The Haryana Government on Tuesday decided to rename Gurgaon as Gurugram and its neighbouing district Mewat as Nuh.
Announcing the decision, an official spokesman said the decision to change the name of Gurgaon had been taken on the basis of the representations received at several forums.
He said Haryana was a historic land mentioned in the Bhagwat Gita and Gurgaon had been a great centre of learning, where Guru Dronacharya used to provide education to the Pandavas and Kauras.
The town derived its name from Guru Dronacharya; the village was given as “gurudakshina” to him by his students, the Pandavas, and hence it came to be known as Gurugram.
This name in course of time got distorted to Gurgaon. Therefore, the people of the area had been long demanding that Gurgaon be renamed as Gurugram.
The spokesperson said that Mewat, in fact is a geographical and cultural unit and not a town. It is spread beyond Haryana in the adjoining States of Uttar Pradesh and Rajasthan. The headquarters of Mewat district is at Nuh town. The people of the area and the elected representatives had been demanding the name change of Mewat to Nuh. He said Chief Minister Manohar Lal Khattar has approved the proposal to change the names.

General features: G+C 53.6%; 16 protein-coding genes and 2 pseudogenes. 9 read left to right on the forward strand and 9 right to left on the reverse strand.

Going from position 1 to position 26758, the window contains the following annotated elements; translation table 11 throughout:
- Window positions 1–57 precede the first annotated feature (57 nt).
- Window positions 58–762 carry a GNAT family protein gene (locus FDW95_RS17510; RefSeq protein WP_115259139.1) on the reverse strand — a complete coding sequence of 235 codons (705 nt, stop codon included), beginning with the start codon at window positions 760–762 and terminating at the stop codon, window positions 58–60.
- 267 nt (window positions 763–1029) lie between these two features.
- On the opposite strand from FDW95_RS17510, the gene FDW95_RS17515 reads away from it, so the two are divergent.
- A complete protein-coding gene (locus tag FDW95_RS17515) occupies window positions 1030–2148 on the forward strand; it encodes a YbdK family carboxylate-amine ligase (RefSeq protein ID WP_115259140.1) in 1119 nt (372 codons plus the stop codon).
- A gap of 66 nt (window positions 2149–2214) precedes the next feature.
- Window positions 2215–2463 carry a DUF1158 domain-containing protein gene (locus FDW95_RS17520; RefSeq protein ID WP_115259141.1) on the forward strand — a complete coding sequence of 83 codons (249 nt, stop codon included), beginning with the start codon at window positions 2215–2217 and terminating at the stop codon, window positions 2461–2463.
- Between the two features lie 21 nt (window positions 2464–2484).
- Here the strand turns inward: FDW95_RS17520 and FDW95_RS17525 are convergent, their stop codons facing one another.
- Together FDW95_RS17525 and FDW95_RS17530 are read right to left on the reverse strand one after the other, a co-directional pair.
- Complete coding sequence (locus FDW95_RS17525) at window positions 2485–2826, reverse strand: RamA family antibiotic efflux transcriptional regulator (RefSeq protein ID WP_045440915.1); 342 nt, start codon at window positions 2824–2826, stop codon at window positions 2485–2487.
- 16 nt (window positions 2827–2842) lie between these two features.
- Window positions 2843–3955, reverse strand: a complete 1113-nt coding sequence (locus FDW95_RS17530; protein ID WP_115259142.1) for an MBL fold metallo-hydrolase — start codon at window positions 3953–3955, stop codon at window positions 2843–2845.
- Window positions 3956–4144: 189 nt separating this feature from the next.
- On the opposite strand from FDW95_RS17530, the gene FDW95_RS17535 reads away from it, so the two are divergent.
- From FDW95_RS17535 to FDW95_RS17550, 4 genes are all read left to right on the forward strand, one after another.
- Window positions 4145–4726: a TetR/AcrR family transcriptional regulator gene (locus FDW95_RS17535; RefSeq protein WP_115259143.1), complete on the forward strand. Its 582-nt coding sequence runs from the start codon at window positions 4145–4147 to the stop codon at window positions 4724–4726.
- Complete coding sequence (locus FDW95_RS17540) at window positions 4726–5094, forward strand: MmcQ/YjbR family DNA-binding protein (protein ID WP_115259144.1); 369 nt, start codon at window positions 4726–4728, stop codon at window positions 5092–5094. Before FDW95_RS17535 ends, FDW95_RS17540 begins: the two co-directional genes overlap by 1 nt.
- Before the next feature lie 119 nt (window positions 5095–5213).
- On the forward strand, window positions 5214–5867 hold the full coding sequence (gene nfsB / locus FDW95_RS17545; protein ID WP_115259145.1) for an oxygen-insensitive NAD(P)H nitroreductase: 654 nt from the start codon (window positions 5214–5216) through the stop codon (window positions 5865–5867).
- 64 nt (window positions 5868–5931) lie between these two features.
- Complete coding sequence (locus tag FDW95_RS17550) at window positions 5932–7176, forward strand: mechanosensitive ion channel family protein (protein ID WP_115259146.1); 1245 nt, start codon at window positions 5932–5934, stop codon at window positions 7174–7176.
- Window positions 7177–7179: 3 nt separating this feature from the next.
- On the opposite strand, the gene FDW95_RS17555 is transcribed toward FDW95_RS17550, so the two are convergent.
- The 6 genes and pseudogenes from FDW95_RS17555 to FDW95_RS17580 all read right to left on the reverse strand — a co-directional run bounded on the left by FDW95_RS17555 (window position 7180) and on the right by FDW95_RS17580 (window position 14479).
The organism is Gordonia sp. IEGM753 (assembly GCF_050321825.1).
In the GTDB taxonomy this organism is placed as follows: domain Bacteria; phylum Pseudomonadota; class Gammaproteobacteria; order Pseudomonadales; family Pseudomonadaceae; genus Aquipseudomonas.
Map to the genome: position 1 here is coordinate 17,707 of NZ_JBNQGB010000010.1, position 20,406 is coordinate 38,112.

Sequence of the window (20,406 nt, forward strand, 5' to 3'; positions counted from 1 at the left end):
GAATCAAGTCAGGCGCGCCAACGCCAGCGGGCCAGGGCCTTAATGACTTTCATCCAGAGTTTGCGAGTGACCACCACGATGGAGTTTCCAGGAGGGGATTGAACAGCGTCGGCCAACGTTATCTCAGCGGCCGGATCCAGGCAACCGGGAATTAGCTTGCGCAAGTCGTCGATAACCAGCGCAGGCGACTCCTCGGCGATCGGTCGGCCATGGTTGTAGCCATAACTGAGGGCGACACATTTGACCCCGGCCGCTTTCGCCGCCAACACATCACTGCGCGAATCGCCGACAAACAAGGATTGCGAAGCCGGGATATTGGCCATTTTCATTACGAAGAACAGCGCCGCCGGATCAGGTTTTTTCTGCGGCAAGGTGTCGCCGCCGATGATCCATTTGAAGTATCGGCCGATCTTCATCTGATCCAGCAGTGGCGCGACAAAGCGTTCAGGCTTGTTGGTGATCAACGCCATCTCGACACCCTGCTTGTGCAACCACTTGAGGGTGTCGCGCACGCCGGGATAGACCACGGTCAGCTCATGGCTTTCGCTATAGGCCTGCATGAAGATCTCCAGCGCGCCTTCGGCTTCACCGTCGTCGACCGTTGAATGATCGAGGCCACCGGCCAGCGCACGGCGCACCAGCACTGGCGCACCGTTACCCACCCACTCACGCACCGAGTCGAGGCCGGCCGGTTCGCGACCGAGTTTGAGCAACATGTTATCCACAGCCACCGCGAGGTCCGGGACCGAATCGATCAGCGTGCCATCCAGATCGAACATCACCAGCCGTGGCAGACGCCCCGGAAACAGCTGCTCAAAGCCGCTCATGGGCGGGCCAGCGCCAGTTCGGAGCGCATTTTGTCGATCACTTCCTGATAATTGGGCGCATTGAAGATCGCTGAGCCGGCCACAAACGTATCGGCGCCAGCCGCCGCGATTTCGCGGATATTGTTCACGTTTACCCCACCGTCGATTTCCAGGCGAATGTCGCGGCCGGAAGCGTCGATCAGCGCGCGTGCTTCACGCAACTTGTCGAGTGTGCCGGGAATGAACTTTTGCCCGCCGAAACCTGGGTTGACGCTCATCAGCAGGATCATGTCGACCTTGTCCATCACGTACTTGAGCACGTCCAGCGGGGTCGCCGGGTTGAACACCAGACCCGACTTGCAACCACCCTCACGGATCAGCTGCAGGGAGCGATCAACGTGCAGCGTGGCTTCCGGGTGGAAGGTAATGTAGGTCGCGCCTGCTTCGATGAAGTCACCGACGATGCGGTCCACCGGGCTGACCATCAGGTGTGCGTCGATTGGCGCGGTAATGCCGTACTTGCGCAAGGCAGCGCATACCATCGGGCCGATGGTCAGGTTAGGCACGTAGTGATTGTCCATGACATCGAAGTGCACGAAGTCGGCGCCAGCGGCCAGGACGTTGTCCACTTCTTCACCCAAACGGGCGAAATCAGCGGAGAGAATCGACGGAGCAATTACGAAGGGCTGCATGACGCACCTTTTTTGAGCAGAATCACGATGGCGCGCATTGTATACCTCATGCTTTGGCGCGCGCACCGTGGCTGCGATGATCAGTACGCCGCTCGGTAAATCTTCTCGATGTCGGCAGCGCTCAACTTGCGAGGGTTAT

However, the proposal would now be forwarded to the Government of India for its approval and come into force only after a Gazette Notification.
A committee of councillors had also sent a proposal to the government in this regard.
The renaming, however, evoked mixed reactions. While Deputy Commissioner T.L. Satyaprakash said it would not hamper the administrative work, some felt that it would entail unwarranted expenses and the city had already made a place for itself in the global map as Gurgaon.
Changing Gurgaon’s name to Gurugram, however, does not follow the earlier pattern of renaming cities. When Calcutta became Kolkata, or Bombay Mumbai, or Madras Chennai and Bangalore Bengaluru, all that happened was cities shed their anglicised names and went back to the prevalent vernacular version. Bengalis, speaking in their language, anyway called Calcutta Kolkata. The same applied to Tamils speaking in their mother tongue, calling Madras Chennai. Gurgaon, however, was a vernacular name, and the renaming by the BJP government in Haryana seems an attempt to shine the light on a mythical past.
Source: The Hindu